Motivational and inspirational writer, Bryan Hutchinson is the author of several books about life with ADHD including the highly acclaimed, best selling "One Boy′s Struggle: A Memoir" and the author of the hilarious eBook that went viral "10 Things I Hate about ADHD"

What is ADHD?

When one starts writing an online blog, there should be a box to click that asks us to agree to the fact that once you start a blog there comes with it great responsibility, especially when you are writing about an issue that is quickly becoming one of the most important issues of our time: ADHD! The reality is that most people in society as a whole do not know what ADHD is or how it truly affects people with it. Bloggers are helping clarify our personal realities with ADHD by sharing experiences.

The news media often describes ADHD as wild, hyperactive and troublesome and to a limited degree that’s a correct assessment, but usually this describes untreated ADHD and then only for a percentage of those with it, even then that’s only part of the equation. The truth of the matter is that ‘wild, hyperactive and troublesome’ are the behaviors that affect people ‘around’ those who display these types of behaviors and therefore these types of behaviors are far more likely to get notice and news. However, there are those with ADHD who are not hyperactive, are not wild and are not always troublesome to others (except maybe to themselves) – I fell into this category undiagnosed, and this is part of the reason I remained undiagnosed for so long.

The news media also presents ADHD as an issue that keeps people out of work and out of relationships, but doesn’t seem to mention that ADHD also contributes to people being workaholics, susceptible to being used and that many with ADHD are very caring and sensitive. There are those with ADHD who are highly successful and are some of the most accomplished people of our time. What’s more is that ADHD is far and away more prevalent than is realized by the general public.

Michael Phelps recently won a record number of gold medals and has ADHD. Seth Godin, the top marketing guru of our generation, has ADHD (he revealed it here on my blog). Ari Emanuel, hollywood powerhouse and co-founder of William Morris/Endeavor Entertainment, has ADHD (there’s an articleabout him in the latest issue of ADDitude Magazine). Robin Williams has ADHD (I wrote about him here). And the list of prominent people with ADHD goes on and on. Sir Richard Branson, David Neeleman, Alan M. Meckler, Charles Schwab… Woopie Goldberg has ADHD, author and Harvard Grad Nancy Ratey has ADHD, Lara Honos-Webb (author of the book we are giving away this month) has ADHD, and author of Wishcraft Barbara Sher has ADD too.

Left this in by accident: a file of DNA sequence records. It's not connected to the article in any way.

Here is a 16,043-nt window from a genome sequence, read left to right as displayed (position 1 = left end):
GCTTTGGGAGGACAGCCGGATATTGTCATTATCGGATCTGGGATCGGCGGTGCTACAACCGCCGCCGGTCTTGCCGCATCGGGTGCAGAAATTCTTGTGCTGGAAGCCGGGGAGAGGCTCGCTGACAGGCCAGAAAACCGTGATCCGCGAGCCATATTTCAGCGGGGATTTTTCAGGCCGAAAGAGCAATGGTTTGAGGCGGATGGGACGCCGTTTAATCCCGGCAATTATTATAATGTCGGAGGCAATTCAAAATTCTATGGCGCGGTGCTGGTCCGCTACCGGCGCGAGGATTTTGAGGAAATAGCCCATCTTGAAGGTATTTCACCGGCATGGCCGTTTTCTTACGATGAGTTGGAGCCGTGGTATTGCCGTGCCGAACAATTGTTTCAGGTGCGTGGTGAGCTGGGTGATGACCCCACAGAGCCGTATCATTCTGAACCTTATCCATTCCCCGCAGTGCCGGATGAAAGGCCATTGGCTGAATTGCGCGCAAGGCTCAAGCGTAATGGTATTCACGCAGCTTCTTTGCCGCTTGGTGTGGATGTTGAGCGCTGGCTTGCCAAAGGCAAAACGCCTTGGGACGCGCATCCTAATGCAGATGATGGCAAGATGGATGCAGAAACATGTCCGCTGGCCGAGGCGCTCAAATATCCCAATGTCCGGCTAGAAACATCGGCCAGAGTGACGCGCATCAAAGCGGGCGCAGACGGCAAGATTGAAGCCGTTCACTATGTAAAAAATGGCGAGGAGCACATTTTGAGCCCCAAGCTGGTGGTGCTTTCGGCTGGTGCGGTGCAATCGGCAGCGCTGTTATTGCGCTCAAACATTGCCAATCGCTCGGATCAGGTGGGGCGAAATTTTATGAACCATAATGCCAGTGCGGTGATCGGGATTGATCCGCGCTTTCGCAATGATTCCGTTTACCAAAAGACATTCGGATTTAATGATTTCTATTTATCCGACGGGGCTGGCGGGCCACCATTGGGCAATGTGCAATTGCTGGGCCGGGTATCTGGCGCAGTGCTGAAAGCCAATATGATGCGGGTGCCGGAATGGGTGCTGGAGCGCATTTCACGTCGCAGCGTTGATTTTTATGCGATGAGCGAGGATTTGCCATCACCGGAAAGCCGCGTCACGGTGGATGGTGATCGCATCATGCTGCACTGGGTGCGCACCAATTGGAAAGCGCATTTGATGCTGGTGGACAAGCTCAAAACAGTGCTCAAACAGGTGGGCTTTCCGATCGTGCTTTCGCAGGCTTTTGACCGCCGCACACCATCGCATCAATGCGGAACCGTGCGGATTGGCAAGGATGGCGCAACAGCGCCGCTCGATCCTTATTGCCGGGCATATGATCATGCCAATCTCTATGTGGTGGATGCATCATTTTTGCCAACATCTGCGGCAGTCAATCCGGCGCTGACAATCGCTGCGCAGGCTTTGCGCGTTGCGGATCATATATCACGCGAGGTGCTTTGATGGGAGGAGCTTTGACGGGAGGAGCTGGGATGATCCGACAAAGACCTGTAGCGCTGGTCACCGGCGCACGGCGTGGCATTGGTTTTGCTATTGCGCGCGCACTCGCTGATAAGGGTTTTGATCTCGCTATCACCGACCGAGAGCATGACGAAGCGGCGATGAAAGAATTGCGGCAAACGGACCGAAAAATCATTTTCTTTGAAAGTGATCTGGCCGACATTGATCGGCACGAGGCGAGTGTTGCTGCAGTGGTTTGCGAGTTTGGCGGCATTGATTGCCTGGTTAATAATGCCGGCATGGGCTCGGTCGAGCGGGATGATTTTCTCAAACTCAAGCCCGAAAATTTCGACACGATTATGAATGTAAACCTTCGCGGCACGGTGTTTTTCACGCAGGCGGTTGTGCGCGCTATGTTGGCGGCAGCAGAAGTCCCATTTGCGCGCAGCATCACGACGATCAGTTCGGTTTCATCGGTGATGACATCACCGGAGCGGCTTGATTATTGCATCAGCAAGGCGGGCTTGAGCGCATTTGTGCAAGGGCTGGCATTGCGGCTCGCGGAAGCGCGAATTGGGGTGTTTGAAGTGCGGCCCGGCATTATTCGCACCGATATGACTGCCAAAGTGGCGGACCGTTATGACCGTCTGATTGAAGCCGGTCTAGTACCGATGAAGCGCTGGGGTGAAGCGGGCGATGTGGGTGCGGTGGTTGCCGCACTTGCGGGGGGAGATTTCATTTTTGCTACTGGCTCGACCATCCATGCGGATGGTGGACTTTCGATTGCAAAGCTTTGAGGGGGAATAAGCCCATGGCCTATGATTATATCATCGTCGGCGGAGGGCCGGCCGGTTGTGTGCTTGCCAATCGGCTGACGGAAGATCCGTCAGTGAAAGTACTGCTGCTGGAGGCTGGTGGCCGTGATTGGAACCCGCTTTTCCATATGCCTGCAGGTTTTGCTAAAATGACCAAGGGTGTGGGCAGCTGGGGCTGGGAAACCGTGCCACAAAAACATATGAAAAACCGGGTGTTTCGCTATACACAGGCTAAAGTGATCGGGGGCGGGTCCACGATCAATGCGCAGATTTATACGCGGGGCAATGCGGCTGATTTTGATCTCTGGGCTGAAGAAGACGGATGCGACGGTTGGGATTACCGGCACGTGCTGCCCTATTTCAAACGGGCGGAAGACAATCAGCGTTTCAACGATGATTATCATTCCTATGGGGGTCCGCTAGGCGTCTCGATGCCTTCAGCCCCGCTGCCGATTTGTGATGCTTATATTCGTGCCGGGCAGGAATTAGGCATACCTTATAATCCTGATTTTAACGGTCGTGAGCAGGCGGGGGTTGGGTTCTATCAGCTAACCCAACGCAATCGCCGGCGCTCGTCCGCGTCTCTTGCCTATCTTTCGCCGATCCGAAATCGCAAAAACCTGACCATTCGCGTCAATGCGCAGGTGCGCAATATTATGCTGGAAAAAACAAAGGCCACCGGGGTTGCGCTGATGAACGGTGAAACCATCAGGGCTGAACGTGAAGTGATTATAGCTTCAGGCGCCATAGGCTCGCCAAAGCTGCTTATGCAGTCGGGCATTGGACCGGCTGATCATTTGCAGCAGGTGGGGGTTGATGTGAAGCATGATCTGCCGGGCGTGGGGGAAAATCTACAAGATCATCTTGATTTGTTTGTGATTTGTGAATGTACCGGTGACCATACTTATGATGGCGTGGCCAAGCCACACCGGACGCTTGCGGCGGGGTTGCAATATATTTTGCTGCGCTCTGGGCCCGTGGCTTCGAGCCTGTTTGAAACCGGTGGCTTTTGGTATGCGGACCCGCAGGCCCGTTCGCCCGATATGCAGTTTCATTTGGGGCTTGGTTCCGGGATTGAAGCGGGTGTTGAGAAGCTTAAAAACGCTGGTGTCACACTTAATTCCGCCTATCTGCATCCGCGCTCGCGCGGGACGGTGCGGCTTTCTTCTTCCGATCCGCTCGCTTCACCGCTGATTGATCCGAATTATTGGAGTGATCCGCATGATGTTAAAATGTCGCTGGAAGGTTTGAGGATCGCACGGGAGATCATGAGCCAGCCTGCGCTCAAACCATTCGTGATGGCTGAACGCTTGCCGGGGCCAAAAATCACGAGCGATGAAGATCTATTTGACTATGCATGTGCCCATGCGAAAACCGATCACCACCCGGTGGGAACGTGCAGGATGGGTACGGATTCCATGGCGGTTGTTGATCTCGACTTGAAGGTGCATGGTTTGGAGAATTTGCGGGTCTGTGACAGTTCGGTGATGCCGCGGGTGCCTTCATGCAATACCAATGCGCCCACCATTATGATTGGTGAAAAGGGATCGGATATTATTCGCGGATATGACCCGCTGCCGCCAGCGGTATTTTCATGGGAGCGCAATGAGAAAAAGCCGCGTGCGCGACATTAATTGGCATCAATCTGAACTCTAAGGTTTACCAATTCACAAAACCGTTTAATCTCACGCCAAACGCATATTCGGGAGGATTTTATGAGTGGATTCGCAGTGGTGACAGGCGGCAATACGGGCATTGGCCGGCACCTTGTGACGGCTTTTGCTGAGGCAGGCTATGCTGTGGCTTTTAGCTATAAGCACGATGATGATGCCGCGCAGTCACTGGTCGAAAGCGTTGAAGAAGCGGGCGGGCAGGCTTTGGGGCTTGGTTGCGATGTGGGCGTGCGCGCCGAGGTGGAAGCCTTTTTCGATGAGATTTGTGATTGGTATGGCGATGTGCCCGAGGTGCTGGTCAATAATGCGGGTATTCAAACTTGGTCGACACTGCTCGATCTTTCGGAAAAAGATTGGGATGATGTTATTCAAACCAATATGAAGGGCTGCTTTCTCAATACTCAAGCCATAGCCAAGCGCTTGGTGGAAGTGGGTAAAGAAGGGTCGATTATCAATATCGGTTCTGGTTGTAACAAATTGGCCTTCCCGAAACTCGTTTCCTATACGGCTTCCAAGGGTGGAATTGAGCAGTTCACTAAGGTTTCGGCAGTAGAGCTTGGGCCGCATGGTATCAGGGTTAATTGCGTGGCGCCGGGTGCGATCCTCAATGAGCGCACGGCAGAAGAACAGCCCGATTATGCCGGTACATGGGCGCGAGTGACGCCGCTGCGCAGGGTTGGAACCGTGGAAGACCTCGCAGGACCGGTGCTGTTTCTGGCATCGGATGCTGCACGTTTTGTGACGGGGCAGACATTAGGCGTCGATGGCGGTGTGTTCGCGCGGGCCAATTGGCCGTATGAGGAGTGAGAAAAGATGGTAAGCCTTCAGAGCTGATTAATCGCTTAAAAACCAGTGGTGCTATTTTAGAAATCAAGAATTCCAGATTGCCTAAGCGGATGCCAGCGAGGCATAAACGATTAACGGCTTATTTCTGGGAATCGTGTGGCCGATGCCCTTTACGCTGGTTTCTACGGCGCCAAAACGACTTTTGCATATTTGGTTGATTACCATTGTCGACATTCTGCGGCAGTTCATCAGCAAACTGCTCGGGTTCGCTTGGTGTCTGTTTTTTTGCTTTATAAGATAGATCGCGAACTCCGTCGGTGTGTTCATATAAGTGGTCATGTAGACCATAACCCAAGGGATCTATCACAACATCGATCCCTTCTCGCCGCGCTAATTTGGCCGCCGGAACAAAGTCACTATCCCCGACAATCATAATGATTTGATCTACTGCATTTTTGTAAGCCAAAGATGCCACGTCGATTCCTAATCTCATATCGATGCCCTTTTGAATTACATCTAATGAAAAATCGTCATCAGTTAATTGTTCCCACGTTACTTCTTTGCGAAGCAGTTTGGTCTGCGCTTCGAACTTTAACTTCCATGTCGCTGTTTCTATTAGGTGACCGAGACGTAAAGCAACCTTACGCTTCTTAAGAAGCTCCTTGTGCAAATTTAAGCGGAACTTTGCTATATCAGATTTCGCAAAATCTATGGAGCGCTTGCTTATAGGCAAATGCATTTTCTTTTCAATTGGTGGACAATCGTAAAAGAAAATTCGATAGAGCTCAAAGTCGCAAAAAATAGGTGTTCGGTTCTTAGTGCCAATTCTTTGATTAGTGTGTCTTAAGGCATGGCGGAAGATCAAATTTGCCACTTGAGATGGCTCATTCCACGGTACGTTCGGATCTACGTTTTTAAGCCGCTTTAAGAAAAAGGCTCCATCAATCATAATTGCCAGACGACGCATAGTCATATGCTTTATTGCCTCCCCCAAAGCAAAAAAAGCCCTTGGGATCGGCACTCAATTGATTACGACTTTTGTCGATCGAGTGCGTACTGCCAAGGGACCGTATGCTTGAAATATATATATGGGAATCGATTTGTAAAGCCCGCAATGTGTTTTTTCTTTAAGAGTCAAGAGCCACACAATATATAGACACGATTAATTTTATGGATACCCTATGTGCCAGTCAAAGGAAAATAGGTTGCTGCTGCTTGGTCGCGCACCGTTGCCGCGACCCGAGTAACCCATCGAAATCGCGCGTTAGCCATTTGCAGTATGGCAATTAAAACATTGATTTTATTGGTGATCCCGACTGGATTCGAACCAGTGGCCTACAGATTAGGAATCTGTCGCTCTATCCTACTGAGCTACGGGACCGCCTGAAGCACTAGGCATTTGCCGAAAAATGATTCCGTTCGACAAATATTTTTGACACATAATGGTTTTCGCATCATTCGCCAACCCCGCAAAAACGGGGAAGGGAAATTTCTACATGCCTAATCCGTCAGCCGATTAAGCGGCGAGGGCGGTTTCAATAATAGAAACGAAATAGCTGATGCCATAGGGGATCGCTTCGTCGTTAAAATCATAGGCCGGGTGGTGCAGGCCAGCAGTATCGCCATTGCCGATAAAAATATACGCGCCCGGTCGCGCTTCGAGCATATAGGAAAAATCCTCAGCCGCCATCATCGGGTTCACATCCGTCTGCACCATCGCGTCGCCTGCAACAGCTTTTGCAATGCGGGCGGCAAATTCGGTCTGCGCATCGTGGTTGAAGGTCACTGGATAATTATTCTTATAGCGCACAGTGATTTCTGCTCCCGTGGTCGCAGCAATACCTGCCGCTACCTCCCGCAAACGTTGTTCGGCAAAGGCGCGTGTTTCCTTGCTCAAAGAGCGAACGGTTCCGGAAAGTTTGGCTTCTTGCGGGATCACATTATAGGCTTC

Most people never realize that there are people with ADHD around them each and every day and the main reason for that is because there are too many misperceptions about what ADHD is.

Some tend to think that low intelligence is a factor in ADHD. It’s not. You may have a very high IQ and have ADHD or a lower than average IQ and have ADHD. If someone is acting silly and is hyperactive in nature, then they must have ADHD… right? – actually, no, that may just mean they are acting silly and a bit hyperactive in nature, but not necessarily ADHD, as that is just another misperception. IQ doesn’t always spell out how well someone will or won’t do, but the misperception is that IQ is everything. A recent Yale study explains why it is not and there are many other studies in agreement (search Google).

Living with undiagnosed ADHD (ADD in my case) for so long was detrimental. And that’s one of the main issues to difficulties and challenges with ADHD, when it is ‘undiagnosed’. Diagnosed ADHD can be challenging enough, but undiagnosed, well, let’s just say everything involved is compounded, not to mention untreated.

Even so, ADHD in of itself is not always detrimental, especially once it has been properly diagnosed. There are many treatments available which can help people live normal lives and become successful. Actually, a negative mindset with depression can be far more damaging than ADHD is and when they are co-morbid, that’s when things really become troublesome.

Now what’s the point of this post? Have I clarified what ADHD is? No. The point is simply that what the majority of people tend to think ADHD is, in fact isn’t necessarily correct. And no, not everyone is going to become rich or famous, but that doesn’t mean we are doomed to failure or we can’t become successful in our own right.

Bloggers have a great responsibility to help get the word out and help explain our realities with ADHD, as we can’t depend on any one news report about any one person with ADHD. ADHD comes in so many shapes and sizes and there is no basic description that fits all of us, detrimental, beneficial or otherwise. Heck, even writing this blog I have been told that, especially when I use ‘we and us’, which is just an excuse for me to simplify, but there is nothing simple about what ADHD is or isn’t.